Current Affairs Book Reviews (page 8)

NOMADLAND by Jessica  Bruder
Released: Sept. 26, 2017

"Engaging, highly relevant immersion journalism."
Journalist Bruder (Burning Book: A Visual History of Burning Man, 2007) expands her remarkable cover story for Harper's into a book about low-income Americans eking out a living while driving from locale to locale for seasonal employment. Read full book review >
Released: Sept. 22, 2017

"Affecting, highly charged, and deserving of broad attention."
Mexican-American scholar/writer/artist Ledesma (Graduate Diversity Director/Univ. of California) recounts his own experience of "the immigrant experience," with its tiers of risk and layers of aspiration. Read full book review >

Released: Sept. 19, 2017

"An informative, personal view of the Chinese and their educational system that will have many American readers cringing at the techniques used by the Chinese to create perfect students."
A comparison of American and Chinese education systems based on the author's observations of her young son. Read full book review >
Released: Sept. 19, 2017

"The argument, accessible and without jargon, is more complex than the simple-minded anti-trade pact economic nationalism that has come to the fore in recent months, but it may still comfort everyone from Occupy Wall Street to the West Wing."
Just as Francis Fukuyama was wrong about history, this book of geopolitical wonkery has it, so all our assumptions about globalization are mistaken—and, perhaps worse, woefully out of date. Read full book review >
Released: Sept. 19, 2017

"Solid economic reportage. Investors who remember the events of 30 years ago will blanch all over again, especially at the author's suggestion that worse may be yet to come."
Financial journalist Henriques (The Wizard of Lies: Bernie Madoff and the Death of Trust, 2011, etc.) turns her gaze on the catastrophic Wall Street collapse of 1987, "the contagious crisis that the system nearly didn't survive." Read full book review >

THANKS, OBAMA by David  Litt
Released: Sept. 19, 2017

"President Obama's running question to Litt was, 'so, are we funny?' Yes, they are—and insightful, too."
President Barack Obama's speechwriter offers his take on an extraordinary tenure inside the White House. Read full book review >
Released: Sept. 19, 2017

"A breath of hope but also a serious call to action: everyone needs to take part."
A trio of acclaimed political scholars and journalists do their best to encourage those bemoaning the path of America's government. Read full book review >
ORDERS TO KILL by Amy Knight
Released: Sept. 19, 2017

"A vivid, chilling portrait of a Russia grown 'scary and unpredictable.'"
A scathing indictment of Vladimir Putin's "police state" that offers compelling evidence of his absolute suppression of any opposition or exposure of the state's corruption. Read full book review >
THE TRADE by Jere Van Dyk
Released: Sept. 19, 2017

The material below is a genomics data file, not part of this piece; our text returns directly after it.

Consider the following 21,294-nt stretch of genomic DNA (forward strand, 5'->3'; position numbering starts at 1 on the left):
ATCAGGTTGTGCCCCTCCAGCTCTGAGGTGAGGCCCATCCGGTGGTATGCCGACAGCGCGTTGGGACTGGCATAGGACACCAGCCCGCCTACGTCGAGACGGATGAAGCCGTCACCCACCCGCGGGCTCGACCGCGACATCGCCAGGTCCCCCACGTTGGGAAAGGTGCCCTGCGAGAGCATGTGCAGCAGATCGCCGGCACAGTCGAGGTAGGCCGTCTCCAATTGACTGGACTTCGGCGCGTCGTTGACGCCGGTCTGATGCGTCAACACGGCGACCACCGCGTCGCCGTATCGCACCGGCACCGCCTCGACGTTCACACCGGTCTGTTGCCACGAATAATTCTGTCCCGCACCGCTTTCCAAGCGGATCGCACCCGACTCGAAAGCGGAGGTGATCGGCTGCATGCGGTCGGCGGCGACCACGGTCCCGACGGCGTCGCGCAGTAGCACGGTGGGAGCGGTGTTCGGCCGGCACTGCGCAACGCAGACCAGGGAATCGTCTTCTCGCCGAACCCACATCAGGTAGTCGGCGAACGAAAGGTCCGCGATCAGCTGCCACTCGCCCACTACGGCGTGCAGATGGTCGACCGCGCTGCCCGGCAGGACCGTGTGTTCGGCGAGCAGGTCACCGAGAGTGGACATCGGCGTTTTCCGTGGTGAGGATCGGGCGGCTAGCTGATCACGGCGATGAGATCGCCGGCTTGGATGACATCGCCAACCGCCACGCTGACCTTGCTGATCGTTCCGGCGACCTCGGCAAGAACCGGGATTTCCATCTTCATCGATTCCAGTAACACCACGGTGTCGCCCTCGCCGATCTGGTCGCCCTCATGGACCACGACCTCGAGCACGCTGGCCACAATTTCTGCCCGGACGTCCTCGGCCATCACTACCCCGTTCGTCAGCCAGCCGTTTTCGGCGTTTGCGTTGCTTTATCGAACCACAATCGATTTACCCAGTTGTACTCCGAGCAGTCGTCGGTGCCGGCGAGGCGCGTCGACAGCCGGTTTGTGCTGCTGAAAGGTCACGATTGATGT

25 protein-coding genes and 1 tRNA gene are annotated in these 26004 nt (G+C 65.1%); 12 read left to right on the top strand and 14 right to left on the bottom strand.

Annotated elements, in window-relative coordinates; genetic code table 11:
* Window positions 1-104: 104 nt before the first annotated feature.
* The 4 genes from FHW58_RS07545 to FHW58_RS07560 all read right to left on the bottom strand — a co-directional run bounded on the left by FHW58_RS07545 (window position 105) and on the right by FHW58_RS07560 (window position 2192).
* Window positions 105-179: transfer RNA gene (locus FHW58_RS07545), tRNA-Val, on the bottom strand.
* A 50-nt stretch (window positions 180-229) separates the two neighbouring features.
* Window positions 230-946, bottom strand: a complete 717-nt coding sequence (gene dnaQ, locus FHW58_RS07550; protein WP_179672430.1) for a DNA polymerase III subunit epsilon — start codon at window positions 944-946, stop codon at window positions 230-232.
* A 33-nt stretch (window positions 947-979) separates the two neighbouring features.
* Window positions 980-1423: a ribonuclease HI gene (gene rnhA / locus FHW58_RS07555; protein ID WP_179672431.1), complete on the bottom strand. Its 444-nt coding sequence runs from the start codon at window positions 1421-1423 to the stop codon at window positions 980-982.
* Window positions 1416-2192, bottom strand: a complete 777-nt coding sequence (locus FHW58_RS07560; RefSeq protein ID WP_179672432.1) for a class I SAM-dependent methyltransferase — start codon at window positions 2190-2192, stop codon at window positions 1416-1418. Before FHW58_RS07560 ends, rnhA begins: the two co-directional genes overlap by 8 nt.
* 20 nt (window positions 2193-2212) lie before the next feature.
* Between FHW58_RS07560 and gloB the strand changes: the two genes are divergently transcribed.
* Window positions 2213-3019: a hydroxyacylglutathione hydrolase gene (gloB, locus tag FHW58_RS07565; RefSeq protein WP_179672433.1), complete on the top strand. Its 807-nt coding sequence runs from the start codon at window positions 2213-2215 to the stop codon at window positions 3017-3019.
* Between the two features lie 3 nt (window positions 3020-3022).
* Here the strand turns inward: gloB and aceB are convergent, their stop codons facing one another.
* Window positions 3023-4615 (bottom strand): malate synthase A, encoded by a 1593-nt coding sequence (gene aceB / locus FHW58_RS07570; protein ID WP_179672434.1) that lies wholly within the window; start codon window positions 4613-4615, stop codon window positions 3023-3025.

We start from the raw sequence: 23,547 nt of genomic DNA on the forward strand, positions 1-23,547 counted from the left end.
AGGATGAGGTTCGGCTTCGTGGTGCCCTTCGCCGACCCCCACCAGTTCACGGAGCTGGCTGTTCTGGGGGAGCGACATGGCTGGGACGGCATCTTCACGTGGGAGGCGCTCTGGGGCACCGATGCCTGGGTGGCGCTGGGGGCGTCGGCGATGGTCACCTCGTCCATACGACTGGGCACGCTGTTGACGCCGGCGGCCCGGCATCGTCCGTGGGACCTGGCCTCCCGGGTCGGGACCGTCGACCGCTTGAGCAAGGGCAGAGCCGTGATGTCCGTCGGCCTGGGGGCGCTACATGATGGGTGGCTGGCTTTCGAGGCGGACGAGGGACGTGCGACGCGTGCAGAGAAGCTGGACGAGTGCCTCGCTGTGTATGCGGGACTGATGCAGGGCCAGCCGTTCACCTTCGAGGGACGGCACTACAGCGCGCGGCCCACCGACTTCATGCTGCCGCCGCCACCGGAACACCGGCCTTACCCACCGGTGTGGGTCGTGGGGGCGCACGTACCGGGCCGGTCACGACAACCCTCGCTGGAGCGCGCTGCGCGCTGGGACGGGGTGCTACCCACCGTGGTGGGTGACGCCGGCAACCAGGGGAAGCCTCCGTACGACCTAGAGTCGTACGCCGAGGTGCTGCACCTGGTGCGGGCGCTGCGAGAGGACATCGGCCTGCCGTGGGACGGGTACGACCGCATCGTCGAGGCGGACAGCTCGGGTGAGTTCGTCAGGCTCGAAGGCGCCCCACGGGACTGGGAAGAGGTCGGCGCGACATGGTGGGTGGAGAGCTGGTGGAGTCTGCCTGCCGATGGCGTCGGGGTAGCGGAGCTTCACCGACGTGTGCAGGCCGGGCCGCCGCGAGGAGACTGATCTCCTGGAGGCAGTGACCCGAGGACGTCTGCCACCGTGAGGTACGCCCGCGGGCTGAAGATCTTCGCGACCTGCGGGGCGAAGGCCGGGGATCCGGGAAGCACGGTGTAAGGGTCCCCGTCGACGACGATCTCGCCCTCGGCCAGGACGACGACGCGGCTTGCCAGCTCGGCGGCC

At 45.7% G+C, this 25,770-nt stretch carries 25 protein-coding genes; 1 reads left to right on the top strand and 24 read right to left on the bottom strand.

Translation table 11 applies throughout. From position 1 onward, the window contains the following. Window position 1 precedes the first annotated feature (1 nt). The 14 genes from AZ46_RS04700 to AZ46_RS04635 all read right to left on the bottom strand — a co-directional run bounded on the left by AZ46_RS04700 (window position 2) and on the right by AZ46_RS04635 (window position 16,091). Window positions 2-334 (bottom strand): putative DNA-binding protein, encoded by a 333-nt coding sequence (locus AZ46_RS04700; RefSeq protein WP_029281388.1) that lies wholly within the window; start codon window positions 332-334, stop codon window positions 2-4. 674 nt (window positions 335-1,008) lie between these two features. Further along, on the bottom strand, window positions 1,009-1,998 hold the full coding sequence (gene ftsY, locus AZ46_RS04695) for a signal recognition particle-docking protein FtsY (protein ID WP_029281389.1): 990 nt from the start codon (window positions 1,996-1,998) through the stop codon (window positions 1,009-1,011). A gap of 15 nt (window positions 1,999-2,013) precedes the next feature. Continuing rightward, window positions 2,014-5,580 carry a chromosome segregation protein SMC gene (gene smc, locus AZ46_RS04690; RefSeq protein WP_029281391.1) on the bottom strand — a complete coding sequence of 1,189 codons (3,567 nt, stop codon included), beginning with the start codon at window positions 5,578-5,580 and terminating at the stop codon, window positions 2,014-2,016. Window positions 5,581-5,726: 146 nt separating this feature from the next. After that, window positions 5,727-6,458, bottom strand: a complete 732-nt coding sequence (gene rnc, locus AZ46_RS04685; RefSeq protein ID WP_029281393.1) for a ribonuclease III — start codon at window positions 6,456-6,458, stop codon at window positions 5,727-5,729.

"Anyone with an interest in the geopolitics of the global war on terrorism will find value in this account."
A former hostage of the Taliban continues the story begun with Captive (2010), digging deeper into the circumstances of his kidnapping. Read full book review >
Released: Sept. 18, 2017

"As sharp and insightful as one would expect from this acclaimed author."
Essays focused on an overarching question: "What is race (other than genetic imagination), and why does it matter?" Read full book review >
Released: Sept. 15, 2017

"Sobering reading for geopolitics mavens and Risk aficionados alike, offering no likely path beyond decline and fall."
If you're American and want to rule the world, get to work immediately. By McCoy's (History/Univ. of Wisconsin; Policing America's Empire: The United States, the Philippines, and the Rise of the Surveillance State, 2009, etc.) reckoning, you've only got a few years left. Read full book review >
THE BROKEN COUNTRY by Paisley Rekdal
Released: Sept. 15, 2017

"A poignant, relevant synthesis of cultural studies and true-crime drama."
A compact, thoughtful debut addressing violence, immigrant identity, and the long shadow of the Vietnam War. Read full book review >
Kirkus Interview
Katey Sagal
author of GRACE NOTES
April 10, 2017

In her memoir Grace Notes, actress and singer/songwriter Katey Sagal takes you through the highs and lows of her life, from the tragic deaths of her parents to her long years in the Los Angeles rock scene, from being diagnosed with cancer at the age of twenty-eight to getting her big break on the fledgling FOX network as the wise-cracking Peggy Bundy on the beloved sitcom Married…with Children. Sparse and poetic, Grace Notes is an emotionally riveting tale of struggle and success, both professional and personal: Sagal’s path to sobriety; the stillbirth of her first daughter, Ruby; motherhood; the experience of having her third daughter at age 52 with the help of a surrogate; and her lifelong passion for music. “While this book is sure to please the author’s many fans, its thoughtful, no-regrets honesty will no doubt also appeal to readers of Hollywood memoirs seeking substance that goes beyond gossip and name-dropping,” our critic writes. “A candid, reflective memoir.” View video >